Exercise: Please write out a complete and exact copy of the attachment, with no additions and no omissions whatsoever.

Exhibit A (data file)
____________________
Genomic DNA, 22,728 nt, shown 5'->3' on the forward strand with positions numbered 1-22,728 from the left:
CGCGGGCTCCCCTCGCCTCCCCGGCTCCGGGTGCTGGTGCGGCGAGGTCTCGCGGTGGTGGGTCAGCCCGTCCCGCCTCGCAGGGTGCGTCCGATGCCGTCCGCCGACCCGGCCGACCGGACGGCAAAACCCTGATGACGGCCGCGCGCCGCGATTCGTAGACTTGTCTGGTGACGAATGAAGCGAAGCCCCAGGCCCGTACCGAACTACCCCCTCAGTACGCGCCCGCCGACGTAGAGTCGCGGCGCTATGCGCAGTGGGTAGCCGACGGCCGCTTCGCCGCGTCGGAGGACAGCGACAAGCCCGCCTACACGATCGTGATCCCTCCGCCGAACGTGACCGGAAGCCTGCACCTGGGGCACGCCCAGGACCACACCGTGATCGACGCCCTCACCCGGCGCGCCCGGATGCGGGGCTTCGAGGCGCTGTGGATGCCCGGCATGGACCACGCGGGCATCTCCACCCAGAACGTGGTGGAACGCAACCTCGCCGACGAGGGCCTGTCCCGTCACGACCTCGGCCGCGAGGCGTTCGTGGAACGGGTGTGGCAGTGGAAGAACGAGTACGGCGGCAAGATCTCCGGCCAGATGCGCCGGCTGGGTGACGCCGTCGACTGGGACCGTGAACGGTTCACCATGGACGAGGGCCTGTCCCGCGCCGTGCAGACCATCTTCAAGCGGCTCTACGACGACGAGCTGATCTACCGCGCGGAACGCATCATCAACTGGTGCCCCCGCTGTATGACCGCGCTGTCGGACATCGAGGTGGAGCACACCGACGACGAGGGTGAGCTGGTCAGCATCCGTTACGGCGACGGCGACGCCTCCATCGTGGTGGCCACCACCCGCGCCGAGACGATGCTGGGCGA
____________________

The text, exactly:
Genomic DNA, 22,728 nt, shown 5'->3' on the forward strand with positions numbered 1-22,728 from the left:
CGCGGGCTCCCCTCGCCTCCCCGGCTCCGGGTGCTGGTGCGGCGAGGTCTCGCGGTGGTGGGTCAGCCCGTCCCGCCTCGCAGGGTGCGTCCGATGCCGTCCGCCGACCCGGCCGACCGGACGGCAAAACCCTGATGACGGCCGCGCGCCGCGATTCGTAGACTTGTCTGGTGACGAATGAAGCGAAGCCCCAGGCCCGTACCGAACTACCCCCTCAGTACGCGCCCGCCGACGTAGAGTCGCGGCGCTATGCGCAGTGGGTAGCCGACGGCCGCTTCGCCGCGTCGGAGGACAGCGACAAGCCCGCCTACACGATCGTGATCCCTCCGCCGAACGTGACCGGAAGCCTGCACCTGGGGCACGCCCAGGACCACACCGTGATCGACGCCCTCACCCGGCGCGCCCGGATGCGGGGCTTCGAGGCGCTGTGGATGCCCGGCATGGACCACGCGGGCATCTCCACCCAGAACGTGGTGGAACGCAACCTCGCCGACGAGGGCCTGTCCCGTCACGACCTCGGCCGCGAGGCGTTCGTGGAACGGGTGTGGCAGTGGAAGAACGAGTACGGCGGCAAGATCTCCGGCCAGATGCGCCGGCTGGGTGACGCCGTCGACTGGGACCGTGAACGGTTCACCATGGACGAGGGCCTGTCCCGCGCCGTGCAGACCATCTTCAAGCGGCTCTACGACGACGAGCTGATCTACCGCGCGGAACGCATCATCAACTGGTGCCCCCGCTGTATGACCGCGCTGTCGGACATCGAGGTGGAGCACACCGACGACGAGGGTGAGCTGGTCAGCATCCGTTACGGCGACGGCGACGCCTCCATCGTGGTGGCCACCACCCGCGCCGAGACGATGCTGGGCGA